From the analysis of the testimonies, it is apparent that the young activists did not receive the same form of indoctrination as the party’s high command, or that employed at the grassroots level in the early 1980s. The “popular school” gradually faded, to be replaced by a superficial idea of military action and justice that referred to “the critical idea” and “the demonstration effect” (pp. 126-131). During those years, the dogmatism prevailing in the rural areas seemed to be in decline in the cities. Asencios does not overlook the role of prisons for many urban youngsters. Referring to articles published in the 1990s and to La voluntad encarcelada (2003), José Luis Renique’s study about the presence of Shining Path in the prisons, Asencios argues that given the absence of ideological preparation on the streets of Lima, these institutions played a key part in the indoctrination of the youth activists. One of the most interesting revelations of the testimonies is that the youngsters had prior experience of jail conditions. Many activists had been exposed to prisons—delivering food supplies or undertaking missions—before they themselves were arrested, and many expressed a kind of satisfaction at having gained an adequate ideological grounding during their incarceration. Besides the prisons, Asencios also stresses the importance of Shining Path’s rituals as a space for securing the loyalty of the new recruits. Festivities and days of celebration were held, breeding a sense of belonging within this large and triumphalist movement.

Beyond his analysis of ideological motivations, Asencios attempts to incorporate a gender analysis. While the author clarifies from the outset that the issue of gender is not the main focus of his study, he stresses that it cannot be overlooked. But insofar as gender is included in the analysis at all, it is concentrated solely on the experiences of women. The most notable section in this regard, “maternity relegated,” is a highly unilateral analysis of gender that never expresses any inclination to interpret the role of paternity, and nor does it refer to how the male activists interpreted the family. In general, the presence of gender throughout the text comes across as an afterthought disconnected from the rest of the analysis.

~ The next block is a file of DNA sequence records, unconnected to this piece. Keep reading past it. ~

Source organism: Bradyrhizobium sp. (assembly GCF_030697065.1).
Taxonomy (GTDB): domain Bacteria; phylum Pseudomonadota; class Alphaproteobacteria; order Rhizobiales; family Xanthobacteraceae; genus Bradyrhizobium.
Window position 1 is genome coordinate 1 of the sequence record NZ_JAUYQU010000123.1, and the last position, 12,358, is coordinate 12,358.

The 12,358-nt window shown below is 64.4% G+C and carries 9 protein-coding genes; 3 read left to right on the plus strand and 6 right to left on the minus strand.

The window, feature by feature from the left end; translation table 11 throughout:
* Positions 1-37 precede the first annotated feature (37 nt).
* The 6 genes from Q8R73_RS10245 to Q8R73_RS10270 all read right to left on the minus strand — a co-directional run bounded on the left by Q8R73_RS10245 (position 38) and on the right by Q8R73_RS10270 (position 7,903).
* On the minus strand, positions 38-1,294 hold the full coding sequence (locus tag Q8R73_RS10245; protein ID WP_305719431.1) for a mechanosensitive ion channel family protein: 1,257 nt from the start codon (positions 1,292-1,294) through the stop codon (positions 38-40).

Moreover, even though Asencios’s study provides evidence about what motivated urban youngsters to join the terrorist group, there is one aspect of the Peruvian armed conflict that is neglected. The violence in the rural theater, which preceded the proclamation of strategic balance in 1991, is absent from the testimonies and from Asencios’s questioning. Although Shining Path’s ideology during the period studied was somewhat superficial, the study does not succeed in exploring how the activists interpreted violence at the time they joined the organization. The concept of memory, alluded to by Asencios early on, is not developed in depth. The experience of violence was intertwined with the ideology of PCP-SL, so it is difficult to accept any explanation that fails to mention it. The media’s distribution of bloody images during the 1980s must have made an impact on the activists, and at the same time they—many of them children of migrants—must have felt the violence close to home. It is perhaps this question that demonstrates the main difference between lived experiences in the city and those in rural areas, and how these experiences influenced the grassroots activists.

But despite this criticism, Asencios’s study is an important contribution to the historiography of the armed conflict. The emphasis on the urban theater is refreshing, given that historiographical gaps remain in the study of PCP-SL’s presence in Lima. The author achieves his aim of complexifying the characterization of Shining Path activists during the conflict, revealing variations in socioeconomic, racial, and gender profiles. The conclusion, and Asencio´s approach, delineate the ideology of justice and mobilization, helping to humanize individuals who by now are free or close to completing their sentences. Books such as La ciudad acorralada serve as an important tool for understanding the conflicts ongoing in Peru today.

Lucía Luna-Victoria
University of California, Davis

lunavictoria@ucdavis.edu